In this you greatly rejoice, though now for a little while you may have had to suffer grief in all kinds of trials. These have come so that your faith- of greater worth than gold, which perishes even though refined by fire- may be proved genuine and may result in praise, glory and honor when Jesus is revealed. 1 Peter 1:6-7
Can we find a joy in knowing there is a purpose to our trials? Is there a hope in knowing God has a greater goal in allowing these trials into our lives? Does a peace come in the midst of the refining fire of life’s challenges?
There are two phrases of this scripture that can give us a better perspective for facing trials:
“Now for a little while”- The translation literally means “now for just a few minutes.” Elsewhere in scripture (Psalm 90:4, 2 Peter 3:8), we learn that “a thousand years are like a day” in God’s sight. If we work the math on that (which would be easier done on a white board), and say that 1,000 years in our time is like 24 hours to God, then we can work back and say 500 years to us is like 12 hours to God, and 250 years is like 6 hours, etc. If we live an average of about 80 years, then we will only live about 1.9 hours in God’s eternal perspective. 1.9 hours. Then if we estimate how long a season of trial may be, we can see the perspective of “now for just a few minutes.” Even our greatest difficulties last just “a little while” in light of the eternal time we will spend worshipping God in heaven- free from all pain and suffering. Seasons of struggle can seem endless, but in light of eternity, their time is short. We can hold on through the hard, knowing the hard lasts only a little while.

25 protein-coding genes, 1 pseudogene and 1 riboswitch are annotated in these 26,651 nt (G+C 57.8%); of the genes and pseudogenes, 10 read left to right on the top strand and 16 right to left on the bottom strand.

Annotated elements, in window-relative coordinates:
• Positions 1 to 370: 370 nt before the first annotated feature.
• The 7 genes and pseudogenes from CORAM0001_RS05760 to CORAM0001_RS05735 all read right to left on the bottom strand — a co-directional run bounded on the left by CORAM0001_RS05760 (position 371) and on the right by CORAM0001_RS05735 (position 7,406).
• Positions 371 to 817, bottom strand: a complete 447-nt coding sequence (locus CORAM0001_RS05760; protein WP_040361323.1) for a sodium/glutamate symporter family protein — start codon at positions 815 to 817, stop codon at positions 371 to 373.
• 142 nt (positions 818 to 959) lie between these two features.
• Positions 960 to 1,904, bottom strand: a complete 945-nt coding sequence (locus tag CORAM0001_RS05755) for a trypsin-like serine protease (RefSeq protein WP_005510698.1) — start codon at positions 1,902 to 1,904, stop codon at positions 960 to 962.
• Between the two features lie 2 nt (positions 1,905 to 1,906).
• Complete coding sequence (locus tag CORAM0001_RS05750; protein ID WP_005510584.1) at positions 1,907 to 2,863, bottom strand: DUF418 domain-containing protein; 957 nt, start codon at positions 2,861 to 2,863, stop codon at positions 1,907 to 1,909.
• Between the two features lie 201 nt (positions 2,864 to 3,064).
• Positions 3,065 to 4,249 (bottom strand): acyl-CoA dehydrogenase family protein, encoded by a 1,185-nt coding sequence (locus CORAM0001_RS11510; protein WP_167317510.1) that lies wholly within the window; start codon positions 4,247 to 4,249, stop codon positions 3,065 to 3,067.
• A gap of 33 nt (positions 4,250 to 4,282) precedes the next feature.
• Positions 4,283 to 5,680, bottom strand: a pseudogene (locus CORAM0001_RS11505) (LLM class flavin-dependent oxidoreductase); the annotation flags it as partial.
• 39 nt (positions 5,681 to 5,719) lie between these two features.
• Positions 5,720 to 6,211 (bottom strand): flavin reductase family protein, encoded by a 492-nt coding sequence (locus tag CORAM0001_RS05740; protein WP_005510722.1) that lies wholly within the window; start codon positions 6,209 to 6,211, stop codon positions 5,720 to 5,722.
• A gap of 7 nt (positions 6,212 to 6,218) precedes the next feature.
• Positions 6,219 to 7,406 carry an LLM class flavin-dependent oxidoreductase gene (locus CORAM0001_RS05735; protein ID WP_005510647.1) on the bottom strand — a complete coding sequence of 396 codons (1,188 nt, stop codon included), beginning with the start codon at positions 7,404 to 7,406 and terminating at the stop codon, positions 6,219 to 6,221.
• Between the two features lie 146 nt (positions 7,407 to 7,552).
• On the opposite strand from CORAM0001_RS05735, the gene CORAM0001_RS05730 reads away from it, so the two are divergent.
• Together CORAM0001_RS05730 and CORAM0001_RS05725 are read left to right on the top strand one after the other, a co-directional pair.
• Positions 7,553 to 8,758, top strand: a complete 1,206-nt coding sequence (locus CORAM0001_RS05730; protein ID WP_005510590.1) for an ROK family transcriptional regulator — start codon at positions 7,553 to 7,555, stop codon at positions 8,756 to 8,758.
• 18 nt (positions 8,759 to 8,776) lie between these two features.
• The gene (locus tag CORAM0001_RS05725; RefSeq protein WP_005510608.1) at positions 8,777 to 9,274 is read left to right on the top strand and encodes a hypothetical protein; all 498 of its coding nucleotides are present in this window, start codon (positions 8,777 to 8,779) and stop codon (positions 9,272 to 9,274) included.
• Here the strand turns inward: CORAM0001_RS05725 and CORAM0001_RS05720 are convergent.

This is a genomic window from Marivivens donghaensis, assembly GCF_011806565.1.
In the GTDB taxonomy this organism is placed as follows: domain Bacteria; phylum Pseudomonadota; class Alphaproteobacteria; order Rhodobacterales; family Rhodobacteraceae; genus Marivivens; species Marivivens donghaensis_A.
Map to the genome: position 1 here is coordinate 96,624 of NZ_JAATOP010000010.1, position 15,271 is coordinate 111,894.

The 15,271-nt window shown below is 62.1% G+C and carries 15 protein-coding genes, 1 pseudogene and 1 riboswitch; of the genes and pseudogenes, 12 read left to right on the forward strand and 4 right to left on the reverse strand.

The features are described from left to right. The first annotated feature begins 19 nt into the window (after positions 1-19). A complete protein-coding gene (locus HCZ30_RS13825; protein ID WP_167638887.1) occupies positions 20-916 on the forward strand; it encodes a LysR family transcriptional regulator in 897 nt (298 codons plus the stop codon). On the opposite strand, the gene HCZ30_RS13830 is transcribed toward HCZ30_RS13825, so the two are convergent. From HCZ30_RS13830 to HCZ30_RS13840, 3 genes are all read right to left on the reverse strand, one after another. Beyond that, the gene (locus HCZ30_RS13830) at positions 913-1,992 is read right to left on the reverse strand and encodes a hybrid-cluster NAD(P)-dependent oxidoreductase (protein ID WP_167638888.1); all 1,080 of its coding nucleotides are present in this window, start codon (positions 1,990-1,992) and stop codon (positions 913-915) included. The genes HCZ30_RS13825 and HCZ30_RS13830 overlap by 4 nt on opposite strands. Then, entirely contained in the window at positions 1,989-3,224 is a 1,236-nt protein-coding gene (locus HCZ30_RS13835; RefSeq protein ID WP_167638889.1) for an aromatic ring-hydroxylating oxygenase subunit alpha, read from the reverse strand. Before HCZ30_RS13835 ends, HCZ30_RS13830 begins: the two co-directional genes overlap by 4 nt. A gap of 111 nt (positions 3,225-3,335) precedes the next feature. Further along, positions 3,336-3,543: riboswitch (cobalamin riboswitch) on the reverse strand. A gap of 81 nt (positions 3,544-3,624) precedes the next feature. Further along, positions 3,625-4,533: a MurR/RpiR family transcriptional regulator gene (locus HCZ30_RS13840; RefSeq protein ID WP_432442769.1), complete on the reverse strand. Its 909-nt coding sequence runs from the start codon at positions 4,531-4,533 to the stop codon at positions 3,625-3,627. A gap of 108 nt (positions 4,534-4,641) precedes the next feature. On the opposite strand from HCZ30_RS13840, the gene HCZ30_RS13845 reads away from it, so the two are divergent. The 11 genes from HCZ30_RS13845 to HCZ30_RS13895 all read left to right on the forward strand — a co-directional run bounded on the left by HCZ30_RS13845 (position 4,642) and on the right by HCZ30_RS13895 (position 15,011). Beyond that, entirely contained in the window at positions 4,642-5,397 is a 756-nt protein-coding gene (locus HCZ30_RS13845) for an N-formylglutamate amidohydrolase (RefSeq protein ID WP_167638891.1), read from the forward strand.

“Praise, glory and honor when Jesus is revealed”- I see two meanings for the end of this passage. First, we can rejoice in knowing that in the end, when Jesus is fully revealed and reclaims His Kingdom reign here on earth, we will overflow with praise, glory, and honor that will overshadow all of this life’s temporary sufferings. Paul writes, “I consider that our present sufferings are not worth comparing with the glory that will be revealed in us.” (Romans 8:18) When the glory of Jesus Christ is fully revealed, we can be assured our sufferings will pale in light of Him.
A second meaning for this passage that I see is the revealing of Christ that happens not only in the future, but in our present circumstance. The word “revealed” here literally means “to be laid bare, to uncover, to lay open what has been veiled or covered up.” In the midst of great trial, Christ can seem hidden. We can struggle to find Him in the hard. But if we hold on, He is faithful to unveil Himself to us, and bring in peace and joy. His light can penetrate even our darkest moments, and the revelation that He is with us restores hope. His presence can bring us to a place of praise, glory and honor even as we “suffer grief in all kinds of trial.”
My soul will boast in the LORD, let the afflicted hear and rejoice. The LORD is close to the brokenhearted and saves those who are crushed in spirit. Psalm 34:2, 18
We can rejoice in our afflictions because of God’s nearness. He does not leave us to suffer on our own, but rushes in close with His great strength and comfort. I can look back on my most challenging seasons as a parent, and can testify that those were the times when God was closest. He was there growing my faith, leading my steps, working in my life as He worked in my child’s life as well. And for that awareness of Him, and the work that He did deep in my soul, I would not trade those times. He really can bring us to a place of rejoicing, a place of thanking Him for the trials.
Let me hear joy and gladness, let the bones you have crushed rejoice. Psalm 51:8
Bones that are broken heal up stronger than they were before. So too are our hearts made stronger by God’s healing hands when we have been through grief, disappointment, loss and hurt. Our faith is refined, our peace is restored, and our hope is renewed.